Press Releases

“Ghosting is non-bailable:” Salceda wants to punish fake stores and fake receipts used to pad expenses, increase input VAT

March 1st, 2023

House Ways and Means Chair Joey Sarte Salceda (Albay, 2nd district) committed to the Bureau of Internal Revenue during a hearing of the Committee on Appropriations that he will propose a measure through the House tax panel that will punish the selling and issuance of fake receipts to pad gross expense and creditable input VAT. This, according to global tax experts, is called “ghosting the tax authority.”

“In support of attaining the revenue goals of the Bureau, we will draft that measure today,” Salceda told BIR OIC- Deputy Commissioner Maridur V. Rosario, who represented the Bureau in the briefing by the Development Budget Coordinating Committee today.

“We will draft legislation so that selling and buying receipts to pad your deductible expenses or input VAT is non-bailable, using the lifeblood doctrine. Tax ghosting is non-bailable.”

Salceda says that they will introduce legislation penalizing both the buyer and seller for tax fraud.

“Right now, the tax code imposes penalties and surcharges only on those who use fake receipts for tax fraud. Section 248 of the Tax Code imposes, in addition to the tax required to be paid, a penalty equivalent to twenty-five percent (25%) of the amount due. That’s not a lot,” Salceda added.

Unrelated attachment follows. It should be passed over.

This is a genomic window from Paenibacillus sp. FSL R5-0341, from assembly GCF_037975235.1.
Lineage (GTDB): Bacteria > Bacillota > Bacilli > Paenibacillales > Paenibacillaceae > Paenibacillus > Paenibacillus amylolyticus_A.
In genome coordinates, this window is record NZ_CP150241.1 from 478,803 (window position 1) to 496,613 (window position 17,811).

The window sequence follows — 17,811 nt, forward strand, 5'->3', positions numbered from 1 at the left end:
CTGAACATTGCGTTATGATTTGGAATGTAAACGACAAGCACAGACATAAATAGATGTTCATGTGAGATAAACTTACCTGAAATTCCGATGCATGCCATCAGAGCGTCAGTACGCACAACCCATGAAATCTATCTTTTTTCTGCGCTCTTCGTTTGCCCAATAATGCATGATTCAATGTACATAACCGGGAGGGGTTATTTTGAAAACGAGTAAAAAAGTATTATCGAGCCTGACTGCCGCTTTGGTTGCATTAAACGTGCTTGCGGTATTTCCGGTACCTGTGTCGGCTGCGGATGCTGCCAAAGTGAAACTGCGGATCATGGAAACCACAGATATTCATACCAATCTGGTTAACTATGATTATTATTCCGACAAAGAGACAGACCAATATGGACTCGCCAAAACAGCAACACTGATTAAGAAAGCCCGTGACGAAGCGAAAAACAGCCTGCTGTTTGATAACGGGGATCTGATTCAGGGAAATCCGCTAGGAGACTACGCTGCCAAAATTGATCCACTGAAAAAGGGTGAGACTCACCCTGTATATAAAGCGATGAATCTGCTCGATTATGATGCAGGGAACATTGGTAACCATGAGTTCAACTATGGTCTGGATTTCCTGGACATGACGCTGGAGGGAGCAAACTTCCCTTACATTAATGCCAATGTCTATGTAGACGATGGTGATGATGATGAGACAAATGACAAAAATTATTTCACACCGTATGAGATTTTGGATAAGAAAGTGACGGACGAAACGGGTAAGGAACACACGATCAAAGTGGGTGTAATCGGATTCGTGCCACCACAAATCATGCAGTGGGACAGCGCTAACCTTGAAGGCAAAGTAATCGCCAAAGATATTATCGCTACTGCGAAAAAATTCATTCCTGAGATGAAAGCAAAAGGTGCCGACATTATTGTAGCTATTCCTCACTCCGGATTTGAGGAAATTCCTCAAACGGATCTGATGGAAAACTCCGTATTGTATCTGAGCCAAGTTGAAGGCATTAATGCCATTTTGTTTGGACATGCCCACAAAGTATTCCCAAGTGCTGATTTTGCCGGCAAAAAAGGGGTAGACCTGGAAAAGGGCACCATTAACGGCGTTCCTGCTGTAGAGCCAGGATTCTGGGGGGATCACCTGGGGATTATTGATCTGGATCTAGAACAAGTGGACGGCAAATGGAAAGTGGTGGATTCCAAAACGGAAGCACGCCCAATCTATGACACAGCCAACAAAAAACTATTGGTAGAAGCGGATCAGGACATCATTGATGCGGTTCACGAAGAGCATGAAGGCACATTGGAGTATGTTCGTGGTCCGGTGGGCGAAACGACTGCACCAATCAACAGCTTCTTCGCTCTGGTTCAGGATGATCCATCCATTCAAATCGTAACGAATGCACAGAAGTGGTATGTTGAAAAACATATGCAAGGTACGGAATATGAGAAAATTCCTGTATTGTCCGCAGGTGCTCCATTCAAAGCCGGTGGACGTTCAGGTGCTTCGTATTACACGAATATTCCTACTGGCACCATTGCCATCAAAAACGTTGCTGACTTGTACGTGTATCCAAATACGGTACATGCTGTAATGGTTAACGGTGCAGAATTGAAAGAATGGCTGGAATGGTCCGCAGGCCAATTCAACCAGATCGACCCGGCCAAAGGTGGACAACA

“That penalty is not enough of a deterrent, and if my conversation with DepCom Rosario is right, it’s still unclear whether the seller of fake receipts and other accessories to the crime are liable.”

Salceda explained that tax experts call the practice “ghosting the tax authority,” because “ghost companies” issue fake receipts to taxpayers to defraud the tax collection agency. Sometimes, Salceda adds, receipts from expenses not considered valid expenses are used to pad deductibles.

Salceda added that the practice is “fairly common among family corporations, some of whom use household expenses to pad reduce their corporation’s gross taxable income.”

“We will introduce both penal provisions and civil penalties, as well as tax administration provisions to make it easier for the BIR to identify which receipts are fraudulent.”

Pass EOPT to enact legislation

Salceda also appealed to the Senate to pass the Ease of Paying Taxes Law so that the House can consider introducing the amendment during the Bicameral Conference Committee.

“We will still try to pass our draft of this on third reading so that the House contingent will consider the amendment as being fully supported by the chamber.”

“We also want to hear stakeholders so that we can calibrate countermeasures fairly.”

“The converse of ease of paying taxes is difficulty of fraud. It should be easier to be an honest taxpayer, but it should be more difficult to defraud the government – so that the burden of funding social services does not fall too heavily on the honest citizen.”

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